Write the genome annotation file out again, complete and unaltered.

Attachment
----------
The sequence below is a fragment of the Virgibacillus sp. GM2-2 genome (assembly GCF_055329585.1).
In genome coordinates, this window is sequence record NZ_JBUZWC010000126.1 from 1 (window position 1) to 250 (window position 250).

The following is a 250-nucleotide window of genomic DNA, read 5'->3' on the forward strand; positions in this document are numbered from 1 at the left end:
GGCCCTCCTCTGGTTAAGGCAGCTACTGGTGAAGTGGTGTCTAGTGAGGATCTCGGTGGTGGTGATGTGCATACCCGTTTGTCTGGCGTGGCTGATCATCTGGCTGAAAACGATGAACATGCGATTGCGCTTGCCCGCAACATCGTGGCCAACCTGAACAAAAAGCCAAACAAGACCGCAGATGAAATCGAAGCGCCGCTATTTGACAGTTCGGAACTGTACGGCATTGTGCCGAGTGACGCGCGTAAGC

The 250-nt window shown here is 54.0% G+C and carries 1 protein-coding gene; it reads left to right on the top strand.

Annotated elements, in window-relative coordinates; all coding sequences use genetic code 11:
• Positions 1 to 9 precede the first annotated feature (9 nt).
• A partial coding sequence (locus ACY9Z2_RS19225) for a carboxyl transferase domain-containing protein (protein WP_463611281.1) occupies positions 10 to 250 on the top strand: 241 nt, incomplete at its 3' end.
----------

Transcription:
The sequence below is a fragment of the Virgibacillus sp. GM2-2 genome (assembly GCF_055329585.1).
In genome coordinates, this window is sequence record NZ_JBUZWC010000126.1 from 1 (window position 1) to 250 (window position 250).

The following is a 250-nucleotide window of genomic DNA, read 5'->3' on the forward strand; positions in this document are numbered from 1 at the left end:
GGCCCTCCTCTGGTTAAGGCAGCTACTGGTGAAGTGGTGTCTAGTGAGGATCTCGGTGGTGGTGATGTGCATACCCGTTTGTCTGGCGTGGCTGATCATCTGGCTGAAAACGATGAACATGCGATTGCGCTTGCCCGCAACATCGTGGCCAACCTGAACAAAAAGCCAAACAAGACCGCAGATGAAATCGAAGCGCCGCTATTTGACAGTTCGGAACTGTACGGCATTGTGCCGAGTGACGCGCGTAAGC

The 250-nt window shown here is 54.0% G+C and carries 1 protein-coding gene; it reads left to right on the top strand.

Annotated elements, in window-relative coordinates; all coding sequences use genetic code 11:
• Positions 1 to 9 precede the first annotated feature (9 nt).
• A partial coding sequence (locus ACY9Z2_RS19225) for a carboxyl transferase domain-containing protein (protein WP_463611281.1) occupies positions 10 to 250 on the top strand: 241 nt, incomplete at its 3' end.